How do you know who to trust when it comes to Search Engine Optimization (SEO)? People act like it’s complicated, but it’s not.
Doing business online can be overwhelming at first, but it’s ultimately no different than any other type of commerce. Dot your i’s and cross your t’s and make sure you’re doing so in all areas of your business and you’re golden.
It’s like Accounting: there are Generally Accepted Accounting Principles – best practices that have been proven to produce results, and a wealth of resources to tell people how (Google GAAP and you’ll see what I mean).
Similarly, SEO on today’s Internet is no longer analogous to the dark ages of retail, when stores resembled flea markets, nobody had read Why We Buy, and the business of retail had no generally accepted principles or best practices.
Now, there’s an industry composed of professionals who can not only help you get good rankings on keywords and phrases that your customers are actually searching on, but know how to turn it into money.
The problem for most business owners is that there are also so many people telling you that they know how it’s done that it’s difficult to separate the wheat from the chaff.
How can you tell if your so-called consultant knows what he or she is talking about, and isn’t just another huckster selling hot air and happy pills?
Numbers. Metrics. Money. Proof.
Trust, but verify.
The fact is, whoever’s doing your SEO should be able to provide you with hard data about the results.
All of the information is out there, it’s all track-able and graph-able and reports can be generated by third-party providers who are absolutely impartial when it comes to data. It’s their bread-and-butter, so they’re not going to juice the mix for anyone or they lose their reputations in a business where trust is everything. Most “Big Data on a cloud” services also provide other services, such as training and advertising placements.
So get your web team or consultant to help you define the metrics of success.
Then demand you receive them from objective third parties like Google, Quantcast, other corporations who live or die on data. Or check the tail end of this article for links to Open Source tools you can use to keep your data in-house yet still get a detailed analysis of your traffic.
Don’t let your web team cherry pick what you get to see in terms of analytics.
Demand access to the raw data even if they pitch you a summary. Of course, take the summary because frankly who’s got the time for that crap but guys like me? – but get the raw stuff too, just in case the numbers don’t add up when the “we’re awesome” pie charts start Frisbee-ing into your mailbox.
A lot of thought needs to go into what exactly to measure. Page rank isn’t everything.
It’s pretty easy to paint a rosy glow around a meaningless statistic while bleeding capital and doing no good for the client.
Most Web Developers even do it in good faith because they don’t know any better. They’re techs.
Even if they’re competent professionals, they don’t know your business until:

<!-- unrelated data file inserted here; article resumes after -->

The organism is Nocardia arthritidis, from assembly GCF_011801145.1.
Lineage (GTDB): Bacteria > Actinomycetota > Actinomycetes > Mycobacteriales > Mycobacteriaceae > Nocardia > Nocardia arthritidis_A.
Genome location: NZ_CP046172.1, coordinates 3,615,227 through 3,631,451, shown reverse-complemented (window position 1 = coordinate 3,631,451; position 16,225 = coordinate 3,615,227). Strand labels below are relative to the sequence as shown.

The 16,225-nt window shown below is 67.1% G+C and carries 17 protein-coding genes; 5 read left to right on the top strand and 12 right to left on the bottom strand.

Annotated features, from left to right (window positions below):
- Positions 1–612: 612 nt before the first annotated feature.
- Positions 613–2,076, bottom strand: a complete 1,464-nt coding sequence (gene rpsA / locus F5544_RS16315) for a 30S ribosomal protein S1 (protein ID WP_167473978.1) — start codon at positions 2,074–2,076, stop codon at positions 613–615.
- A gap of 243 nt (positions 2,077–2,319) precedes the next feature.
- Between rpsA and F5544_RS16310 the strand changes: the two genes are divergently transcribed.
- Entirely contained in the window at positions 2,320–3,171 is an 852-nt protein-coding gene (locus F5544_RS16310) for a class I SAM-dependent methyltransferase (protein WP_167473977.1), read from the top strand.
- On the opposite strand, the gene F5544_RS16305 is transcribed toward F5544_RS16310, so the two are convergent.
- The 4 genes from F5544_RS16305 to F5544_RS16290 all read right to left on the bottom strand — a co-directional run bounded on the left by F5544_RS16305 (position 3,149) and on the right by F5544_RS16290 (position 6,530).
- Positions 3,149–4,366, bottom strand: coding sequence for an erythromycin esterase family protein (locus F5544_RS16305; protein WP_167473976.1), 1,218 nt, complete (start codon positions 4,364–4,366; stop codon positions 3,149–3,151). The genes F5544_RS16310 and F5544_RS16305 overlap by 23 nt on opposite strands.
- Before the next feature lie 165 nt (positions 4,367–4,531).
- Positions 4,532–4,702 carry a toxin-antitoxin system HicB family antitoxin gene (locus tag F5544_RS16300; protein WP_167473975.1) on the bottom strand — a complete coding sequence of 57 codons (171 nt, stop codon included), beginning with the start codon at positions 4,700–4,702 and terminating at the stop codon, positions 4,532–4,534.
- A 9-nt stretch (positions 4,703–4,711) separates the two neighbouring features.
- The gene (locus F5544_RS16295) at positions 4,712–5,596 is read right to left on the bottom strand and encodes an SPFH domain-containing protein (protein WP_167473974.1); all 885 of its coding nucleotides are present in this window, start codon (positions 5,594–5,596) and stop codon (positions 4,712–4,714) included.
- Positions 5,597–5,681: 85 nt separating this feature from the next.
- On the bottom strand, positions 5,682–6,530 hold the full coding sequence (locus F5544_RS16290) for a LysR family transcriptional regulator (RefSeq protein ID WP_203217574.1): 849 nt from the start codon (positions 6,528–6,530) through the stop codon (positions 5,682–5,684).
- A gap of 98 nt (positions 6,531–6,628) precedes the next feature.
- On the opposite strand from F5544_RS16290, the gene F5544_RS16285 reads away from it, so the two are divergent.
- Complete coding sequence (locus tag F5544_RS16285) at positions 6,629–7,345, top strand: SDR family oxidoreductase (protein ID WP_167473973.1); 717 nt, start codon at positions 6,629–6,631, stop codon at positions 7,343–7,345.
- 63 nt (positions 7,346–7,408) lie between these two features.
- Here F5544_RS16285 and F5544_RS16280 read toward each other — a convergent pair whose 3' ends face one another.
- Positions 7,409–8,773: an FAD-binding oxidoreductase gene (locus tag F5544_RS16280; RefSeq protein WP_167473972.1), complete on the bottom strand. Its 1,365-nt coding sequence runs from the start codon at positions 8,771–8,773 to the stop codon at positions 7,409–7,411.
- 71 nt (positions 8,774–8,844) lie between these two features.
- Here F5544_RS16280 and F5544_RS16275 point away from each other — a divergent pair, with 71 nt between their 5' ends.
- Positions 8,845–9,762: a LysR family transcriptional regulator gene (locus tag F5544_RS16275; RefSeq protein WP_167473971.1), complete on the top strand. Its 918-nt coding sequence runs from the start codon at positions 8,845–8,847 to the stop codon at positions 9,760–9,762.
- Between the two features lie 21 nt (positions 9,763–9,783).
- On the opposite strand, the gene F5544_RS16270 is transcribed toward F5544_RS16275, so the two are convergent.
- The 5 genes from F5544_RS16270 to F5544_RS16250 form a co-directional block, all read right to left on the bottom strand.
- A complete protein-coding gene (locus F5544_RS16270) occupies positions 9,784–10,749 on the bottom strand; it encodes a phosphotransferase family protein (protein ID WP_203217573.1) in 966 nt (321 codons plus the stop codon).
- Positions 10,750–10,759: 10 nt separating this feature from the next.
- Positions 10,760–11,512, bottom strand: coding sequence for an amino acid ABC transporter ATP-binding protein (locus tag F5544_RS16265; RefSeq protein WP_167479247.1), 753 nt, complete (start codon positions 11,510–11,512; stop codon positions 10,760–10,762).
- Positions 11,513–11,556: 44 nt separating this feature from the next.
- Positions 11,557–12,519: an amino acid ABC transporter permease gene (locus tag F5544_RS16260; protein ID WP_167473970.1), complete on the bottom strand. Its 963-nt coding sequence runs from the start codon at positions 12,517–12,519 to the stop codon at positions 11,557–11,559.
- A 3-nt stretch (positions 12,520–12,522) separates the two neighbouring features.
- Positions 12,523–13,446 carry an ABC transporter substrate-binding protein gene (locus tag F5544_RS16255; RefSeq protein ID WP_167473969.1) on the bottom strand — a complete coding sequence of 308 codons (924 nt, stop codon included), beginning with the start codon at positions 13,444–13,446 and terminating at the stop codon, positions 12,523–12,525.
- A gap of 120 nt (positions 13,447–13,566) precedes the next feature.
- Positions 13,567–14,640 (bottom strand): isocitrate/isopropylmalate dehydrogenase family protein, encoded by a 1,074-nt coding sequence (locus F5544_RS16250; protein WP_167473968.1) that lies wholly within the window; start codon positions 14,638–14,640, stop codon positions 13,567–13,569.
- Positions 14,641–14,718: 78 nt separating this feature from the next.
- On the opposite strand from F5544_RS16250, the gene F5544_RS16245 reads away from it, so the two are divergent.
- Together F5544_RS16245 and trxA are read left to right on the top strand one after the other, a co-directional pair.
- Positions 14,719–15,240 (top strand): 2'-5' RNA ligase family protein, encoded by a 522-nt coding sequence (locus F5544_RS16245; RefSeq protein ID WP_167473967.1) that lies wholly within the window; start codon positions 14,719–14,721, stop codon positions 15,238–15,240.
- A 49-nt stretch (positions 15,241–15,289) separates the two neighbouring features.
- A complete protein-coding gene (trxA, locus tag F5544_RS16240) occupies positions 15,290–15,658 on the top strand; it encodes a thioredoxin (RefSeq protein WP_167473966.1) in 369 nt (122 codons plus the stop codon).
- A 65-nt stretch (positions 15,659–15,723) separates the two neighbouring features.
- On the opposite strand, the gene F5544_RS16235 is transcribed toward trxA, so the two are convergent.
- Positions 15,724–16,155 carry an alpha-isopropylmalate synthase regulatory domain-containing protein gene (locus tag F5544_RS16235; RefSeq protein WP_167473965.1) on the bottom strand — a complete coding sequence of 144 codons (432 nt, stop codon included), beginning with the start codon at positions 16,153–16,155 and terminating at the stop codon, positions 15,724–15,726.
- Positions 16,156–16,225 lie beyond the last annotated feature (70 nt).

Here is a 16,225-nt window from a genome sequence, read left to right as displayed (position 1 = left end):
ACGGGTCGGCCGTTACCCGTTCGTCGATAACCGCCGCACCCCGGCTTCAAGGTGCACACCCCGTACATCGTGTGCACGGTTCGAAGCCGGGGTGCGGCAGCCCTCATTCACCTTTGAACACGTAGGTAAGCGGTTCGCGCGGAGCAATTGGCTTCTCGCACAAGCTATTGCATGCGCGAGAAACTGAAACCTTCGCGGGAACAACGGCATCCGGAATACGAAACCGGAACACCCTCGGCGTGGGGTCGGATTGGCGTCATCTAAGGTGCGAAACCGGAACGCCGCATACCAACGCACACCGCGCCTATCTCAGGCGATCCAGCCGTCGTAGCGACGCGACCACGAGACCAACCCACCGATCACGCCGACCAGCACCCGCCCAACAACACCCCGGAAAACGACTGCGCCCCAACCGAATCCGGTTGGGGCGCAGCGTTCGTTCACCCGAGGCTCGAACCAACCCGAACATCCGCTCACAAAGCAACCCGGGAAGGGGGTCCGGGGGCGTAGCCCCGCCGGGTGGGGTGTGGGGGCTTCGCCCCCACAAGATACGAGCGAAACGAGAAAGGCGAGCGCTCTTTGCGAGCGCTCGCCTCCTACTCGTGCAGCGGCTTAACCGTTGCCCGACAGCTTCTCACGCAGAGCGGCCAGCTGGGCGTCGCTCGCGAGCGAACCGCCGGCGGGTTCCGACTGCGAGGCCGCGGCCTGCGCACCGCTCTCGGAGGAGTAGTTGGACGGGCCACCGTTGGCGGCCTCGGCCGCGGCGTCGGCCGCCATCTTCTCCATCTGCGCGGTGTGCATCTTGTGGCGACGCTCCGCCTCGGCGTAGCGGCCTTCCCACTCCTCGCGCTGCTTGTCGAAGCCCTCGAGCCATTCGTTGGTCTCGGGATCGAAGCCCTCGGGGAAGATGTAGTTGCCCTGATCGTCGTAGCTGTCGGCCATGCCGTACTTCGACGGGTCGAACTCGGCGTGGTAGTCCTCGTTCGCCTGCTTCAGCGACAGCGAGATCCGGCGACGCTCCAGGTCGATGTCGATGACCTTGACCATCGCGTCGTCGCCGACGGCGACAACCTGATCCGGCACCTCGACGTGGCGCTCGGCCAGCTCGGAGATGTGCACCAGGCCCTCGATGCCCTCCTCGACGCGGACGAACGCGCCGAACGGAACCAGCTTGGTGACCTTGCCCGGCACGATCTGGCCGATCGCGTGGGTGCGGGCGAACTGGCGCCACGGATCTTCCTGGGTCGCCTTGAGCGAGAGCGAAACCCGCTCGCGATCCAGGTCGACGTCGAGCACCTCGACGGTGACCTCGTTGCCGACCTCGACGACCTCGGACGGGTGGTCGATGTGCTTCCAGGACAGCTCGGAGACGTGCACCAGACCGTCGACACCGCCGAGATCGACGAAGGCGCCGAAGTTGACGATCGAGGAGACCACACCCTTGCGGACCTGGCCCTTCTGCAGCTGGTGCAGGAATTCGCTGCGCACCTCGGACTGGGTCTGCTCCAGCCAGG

- they’ve taken the time to learn it,
- researched your competitors,
- listened to your take on things,
- given and received feedback,
- wrestled with how to provide adequate value within your budget, and
- delivered a proposal that you not only like, but understand as an investment and not just another cost.
You need to keep an eye on all of that and make sure it’s happening.
Do NOT, under any circumstances, accept someone’s promise that they can get you to the top of page 1 on Google and Bing and keep you there indefinitely. They’re liars, plain and simple.
Or worse, they’re telling the truth, but the keywords you’re number one on won’t drive useful traffic your way and won’t bump your website’s bottom line into the black.
It’s simple, but it’s not that simple, or we’d all be Number 1.
Is everyone a winner? You tell me.
If you’re looking for the Internet’s equivalent to what Why We Buy did for retailers, grab the latest version, which includes an online component, and/or pick up Web Design for ROI: Turning Browsers into Buyers & Prospects into Leads.
Then look for experts who can help you define SEO goals that make sense.
Find Web Developers who are willing and able to tie their approach to your bottom line. After all, you’re in business to get customers so you can make money, not billboards.
Since your success is their success, they should be focused on making sure their work pays off for you, not just on racking up billable hours.
SEO is only one component of a much bigger picture that includes your entire business.
If you’re not working with a savant, or a team of people whose leader takes the time to understand your business, and can not only design your site to complement it but also manage Content, Email, SEO, Social Media, Website Analytics, and related functionality so that they work in synergy to ensure ROI, you may as well hire your nephew to do it.
Or just go to a casino.
</end rant> 😉
Contact Broad Street Network today to kick start your online presence.
Some useful links:
- Piwik Demo – Free, open-source Web analytics
- Open Web Analytics – open source web analytics software
Big Data on a cloud:
- Flurry Analytics – proprietary but free to use, focused on monitoring mobile activity
- Google Analytics – probably the most well-known analytics tool – free from Google
- Quantcast – free for site owners, but also sells products for marketers and other specialized uses
These do not by any means represent even a fraction of the options, but are a few of the most well-known.
Postscript: Just in case you’ve got AdBlock turned on, turn it off for this page if you want to see Amazon links for the books I mention above.
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